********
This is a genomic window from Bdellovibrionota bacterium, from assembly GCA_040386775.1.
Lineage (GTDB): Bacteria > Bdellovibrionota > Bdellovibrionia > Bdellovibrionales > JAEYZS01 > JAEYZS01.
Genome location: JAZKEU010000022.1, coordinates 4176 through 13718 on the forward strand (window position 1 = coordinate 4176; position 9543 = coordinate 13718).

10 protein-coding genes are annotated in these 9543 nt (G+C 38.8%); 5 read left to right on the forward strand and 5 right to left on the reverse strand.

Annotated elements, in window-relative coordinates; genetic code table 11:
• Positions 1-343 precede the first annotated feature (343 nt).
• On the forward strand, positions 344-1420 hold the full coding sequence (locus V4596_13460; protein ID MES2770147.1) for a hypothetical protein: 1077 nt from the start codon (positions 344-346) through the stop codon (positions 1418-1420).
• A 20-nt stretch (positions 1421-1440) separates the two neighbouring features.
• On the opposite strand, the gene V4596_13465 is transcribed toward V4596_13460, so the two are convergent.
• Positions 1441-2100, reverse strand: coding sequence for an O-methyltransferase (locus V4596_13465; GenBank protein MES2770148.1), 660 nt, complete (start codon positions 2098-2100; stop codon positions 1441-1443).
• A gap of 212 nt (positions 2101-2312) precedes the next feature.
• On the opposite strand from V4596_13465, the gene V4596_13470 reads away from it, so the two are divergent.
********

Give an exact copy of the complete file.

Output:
This is a genomic window from Bdellovibrionota bacterium, from assembly GCA_040386775.1.
Lineage (GTDB): Bacteria > Bdellovibrionota > Bdellovibrionia > Bdellovibrionales > JAEYZS01 > JAEYZS01.
Genome location: JAZKEU010000022.1, coordinates 4176 through 13718 on the forward strand (window position 1 = coordinate 4176; position 9543 = coordinate 13718).

10 protein-coding genes are annotated in these 9543 nt (G+C 38.8%); 5 read left to right on the forward strand and 5 right to left on the reverse strand.

Annotated elements, in window-relative coordinates; genetic code table 11:
• Positions 1-343 precede the first annotated feature (343 nt).
• On the forward strand, positions 344-1420 hold the full coding sequence (locus V4596_13460; protein ID MES2770147.1) for a hypothetical protein: 1077 nt from the start codon (positions 344-346) through the stop codon (positions 1418-1420).
• A 20-nt stretch (positions 1421-1440) separates the two neighbouring features.
• On the opposite strand, the gene V4596_13465 is transcribed toward V4596_13460, so the two are convergent.
• Positions 1441-2100, reverse strand: coding sequence for an O-methyltransferase (locus V4596_13465; GenBank protein MES2770148.1), 660 nt, complete (start codon positions 2098-2100; stop codon positions 1441-1443).
• A gap of 212 nt (positions 2101-2312) precedes the next feature.
• On the opposite strand from V4596_13465, the gene V4596_13470 reads away from it, so the two are divergent.